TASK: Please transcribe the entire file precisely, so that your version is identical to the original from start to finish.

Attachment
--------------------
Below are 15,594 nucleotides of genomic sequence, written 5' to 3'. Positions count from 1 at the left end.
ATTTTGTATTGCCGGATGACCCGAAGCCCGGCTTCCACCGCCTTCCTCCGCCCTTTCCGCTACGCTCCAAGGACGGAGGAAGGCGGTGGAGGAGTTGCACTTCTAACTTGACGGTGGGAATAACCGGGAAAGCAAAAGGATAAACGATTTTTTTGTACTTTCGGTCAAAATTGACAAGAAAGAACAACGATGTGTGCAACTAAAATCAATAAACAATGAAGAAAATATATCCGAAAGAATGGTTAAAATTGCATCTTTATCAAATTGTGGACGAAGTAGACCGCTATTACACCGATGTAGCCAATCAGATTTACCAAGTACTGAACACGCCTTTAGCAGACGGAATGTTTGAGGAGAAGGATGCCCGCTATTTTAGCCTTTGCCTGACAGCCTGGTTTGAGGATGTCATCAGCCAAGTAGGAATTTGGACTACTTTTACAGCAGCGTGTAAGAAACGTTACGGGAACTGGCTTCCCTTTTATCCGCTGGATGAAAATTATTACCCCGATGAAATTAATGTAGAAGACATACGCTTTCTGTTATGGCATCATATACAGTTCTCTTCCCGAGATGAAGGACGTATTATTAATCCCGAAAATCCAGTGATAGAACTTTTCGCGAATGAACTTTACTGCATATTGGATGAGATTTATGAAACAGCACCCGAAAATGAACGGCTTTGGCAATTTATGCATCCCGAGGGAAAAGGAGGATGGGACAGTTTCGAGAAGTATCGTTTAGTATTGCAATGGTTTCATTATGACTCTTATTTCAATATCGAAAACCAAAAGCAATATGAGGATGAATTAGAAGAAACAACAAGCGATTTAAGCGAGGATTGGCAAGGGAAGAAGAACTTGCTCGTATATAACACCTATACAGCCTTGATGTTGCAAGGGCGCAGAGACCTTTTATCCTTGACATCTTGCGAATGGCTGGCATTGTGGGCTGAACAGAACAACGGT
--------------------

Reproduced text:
Below are 15,594 nucleotides of genomic sequence, written 5' to 3'. Positions count from 1 at the left end.
ATTTTGTATTGCCGGATGACCCGAAGCCCGGCTTCCACCGCCTTCCTCCGCCCTTTCCGCTACGCTCCAAGGACGGAGGAAGGCGGTGGAGGAGTTGCACTTCTAACTTGACGGTGGGAATAACCGGGAAAGCAAAAGGATAAACGATTTTTTTGTACTTTCGGTCAAAATTGACAAGAAAGAACAACGATGTGTGCAACTAAAATCAATAAACAATGAAGAAAATATATCCGAAAGAATGGTTAAAATTGCATCTTTATCAAATTGTGGACGAAGTAGACCGCTATTACACCGATGTAGCCAATCAGATTTACCAAGTACTGAACACGCCTTTAGCAGACGGAATGTTTGAGGAGAAGGATGCCCGCTATTTTAGCCTTTGCCTGACAGCCTGGTTTGAGGATGTCATCAGCCAAGTAGGAATTTGGACTACTTTTACAGCAGCGTGTAAGAAACGTTACGGGAACTGGCTTCCCTTTTATCCGCTGGATGAAAATTATTACCCCGATGAAATTAATGTAGAAGACATACGCTTTCTGTTATGGCATCATATACAGTTCTCTTCCCGAGATGAAGGACGTATTATTAATCCCGAAAATCCAGTGATAGAACTTTTCGCGAATGAACTTTACTGCATATTGGATGAGATTTATGAAACAGCACCCGAAAATGAACGGCTTTGGCAATTTATGCATCCCGAGGGAAAAGGAGGATGGGACAGTTTCGAGAAGTATCGTTTAGTATTGCAATGGTTTCATTATGACTCTTATTTCAATATCGAAAACCAAAAGCAATATGAGGATGAATTAGAAGAAACAACAAGCGATTTAAGCGAGGATTGGCAAGGGAAGAAGAACTTGCTCGTATATAACACCTATACAGCCTTGATGTTGCAAGGGCGCAGAGACCTTTTATCCTTGACATCTTGCGAATGGCTGGCATTGTGGGCTGAACAGAACAACGGT